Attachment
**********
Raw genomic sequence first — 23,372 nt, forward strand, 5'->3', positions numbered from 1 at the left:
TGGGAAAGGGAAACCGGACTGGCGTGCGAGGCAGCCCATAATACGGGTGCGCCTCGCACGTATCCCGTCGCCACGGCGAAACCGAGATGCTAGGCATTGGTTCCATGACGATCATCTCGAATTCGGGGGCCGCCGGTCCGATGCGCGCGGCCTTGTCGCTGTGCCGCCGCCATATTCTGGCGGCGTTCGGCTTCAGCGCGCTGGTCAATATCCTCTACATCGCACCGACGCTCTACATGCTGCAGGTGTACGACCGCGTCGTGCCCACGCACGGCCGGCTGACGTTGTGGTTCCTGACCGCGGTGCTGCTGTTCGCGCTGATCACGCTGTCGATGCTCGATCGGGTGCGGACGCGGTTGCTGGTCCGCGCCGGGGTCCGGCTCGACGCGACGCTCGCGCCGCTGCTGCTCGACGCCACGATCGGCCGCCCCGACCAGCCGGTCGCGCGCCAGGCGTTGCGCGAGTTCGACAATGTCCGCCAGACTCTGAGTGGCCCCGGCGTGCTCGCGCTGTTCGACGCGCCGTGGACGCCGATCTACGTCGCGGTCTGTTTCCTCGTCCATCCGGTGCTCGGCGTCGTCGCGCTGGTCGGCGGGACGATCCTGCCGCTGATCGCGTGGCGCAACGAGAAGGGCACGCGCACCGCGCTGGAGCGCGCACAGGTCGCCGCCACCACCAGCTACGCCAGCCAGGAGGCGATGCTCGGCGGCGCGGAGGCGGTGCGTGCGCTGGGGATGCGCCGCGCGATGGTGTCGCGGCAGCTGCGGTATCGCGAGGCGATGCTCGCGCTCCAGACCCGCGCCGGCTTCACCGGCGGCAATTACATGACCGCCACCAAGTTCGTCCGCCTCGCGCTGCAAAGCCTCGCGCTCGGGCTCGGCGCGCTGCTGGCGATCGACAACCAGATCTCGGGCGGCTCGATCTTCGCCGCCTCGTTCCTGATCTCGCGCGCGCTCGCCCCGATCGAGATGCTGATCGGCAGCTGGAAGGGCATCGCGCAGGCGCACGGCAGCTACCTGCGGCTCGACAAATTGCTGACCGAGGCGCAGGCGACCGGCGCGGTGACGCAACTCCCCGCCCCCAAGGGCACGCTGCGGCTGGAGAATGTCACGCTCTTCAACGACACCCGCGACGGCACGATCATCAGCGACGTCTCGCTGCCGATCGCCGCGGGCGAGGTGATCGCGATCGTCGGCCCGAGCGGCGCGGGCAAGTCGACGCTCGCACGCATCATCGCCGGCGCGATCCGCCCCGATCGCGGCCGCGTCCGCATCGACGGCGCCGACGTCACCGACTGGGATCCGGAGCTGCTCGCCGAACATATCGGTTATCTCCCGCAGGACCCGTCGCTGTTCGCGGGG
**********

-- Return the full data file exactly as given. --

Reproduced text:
Raw genomic sequence first — 23,372 nt, forward strand, 5'->3', positions numbered from 1 at the left:
TGGGAAAGGGAAACCGGACTGGCGTGCGAGGCAGCCCATAATACGGGTGCGCCTCGCACGTATCCCGTCGCCACGGCGAAACCGAGATGCTAGGCATTGGTTCCATGACGATCATCTCGAATTCGGGGGCCGCCGGTCCGATGCGCGCGGCCTTGTCGCTGTGCCGCCGCCATATTCTGGCGGCGTTCGGCTTCAGCGCGCTGGTCAATATCCTCTACATCGCACCGACGCTCTACATGCTGCAGGTGTACGACCGCGTCGTGCCCACGCACGGCCGGCTGACGTTGTGGTTCCTGACCGCGGTGCTGCTGTTCGCGCTGATCACGCTGTCGATGCTCGATCGGGTGCGGACGCGGTTGCTGGTCCGCGCCGGGGTCCGGCTCGACGCGACGCTCGCGCCGCTGCTGCTCGACGCCACGATCGGCCGCCCCGACCAGCCGGTCGCGCGCCAGGCGTTGCGCGAGTTCGACAATGTCCGCCAGACTCTGAGTGGCCCCGGCGTGCTCGCGCTGTTCGACGCGCCGTGGACGCCGATCTACGTCGCGGTCTGTTTCCTCGTCCATCCGGTGCTCGGCGTCGTCGCGCTGGTCGGCGGGACGATCCTGCCGCTGATCGCGTGGCGCAACGAGAAGGGCACGCGCACCGCGCTGGAGCGCGCACAGGTCGCCGCCACCACCAGCTACGCCAGCCAGGAGGCGATGCTCGGCGGCGCGGAGGCGGTGCGTGCGCTGGGGATGCGCCGCGCGATGGTGTCGCGGCAGCTGCGGTATCGCGAGGCGATGCTCGCGCTCCAGACCCGCGCCGGCTTCACCGGCGGCAATTACATGACCGCCACCAAGTTCGTCCGCCTCGCGCTGCAAAGCCTCGCGCTCGGGCTCGGCGCGCTGCTGGCGATCGACAACCAGATCTCGGGCGGCTCGATCTTCGCCGCCTCGTTCCTGATCTCGCGCGCGCTCGCCCCGATCGAGATGCTGATCGGCAGCTGGAAGGGCATCGCGCAGGCGCACGGCAGCTACCTGCGGCTCGACAAATTGCTGACCGAGGCGCAGGCGACCGGCGCGGTGACGCAACTCCCCGCCCCCAAGGGCACGCTGCGGCTGGAGAATGTCACGCTCTTCAACGACACCCGCGACGGCACGATCATCAGCGACGTCTCGCTGCCGATCGCCGCGGGCGAGGTGATCGCGATCGTCGGCCCGAGCGGCGCGGGCAAGTCGACGCTCGCACGCATCATCGCCGGCGCGATCCGCCCCGATCGCGGCCGCGTCCGCATCGACGGCGCCGACGTCACCGACTGGGATCCGGAGCTGCTCGCCGAACATATCGGTTATCTCCCGCAGGACCCGTCGCTGTTCGCGGGG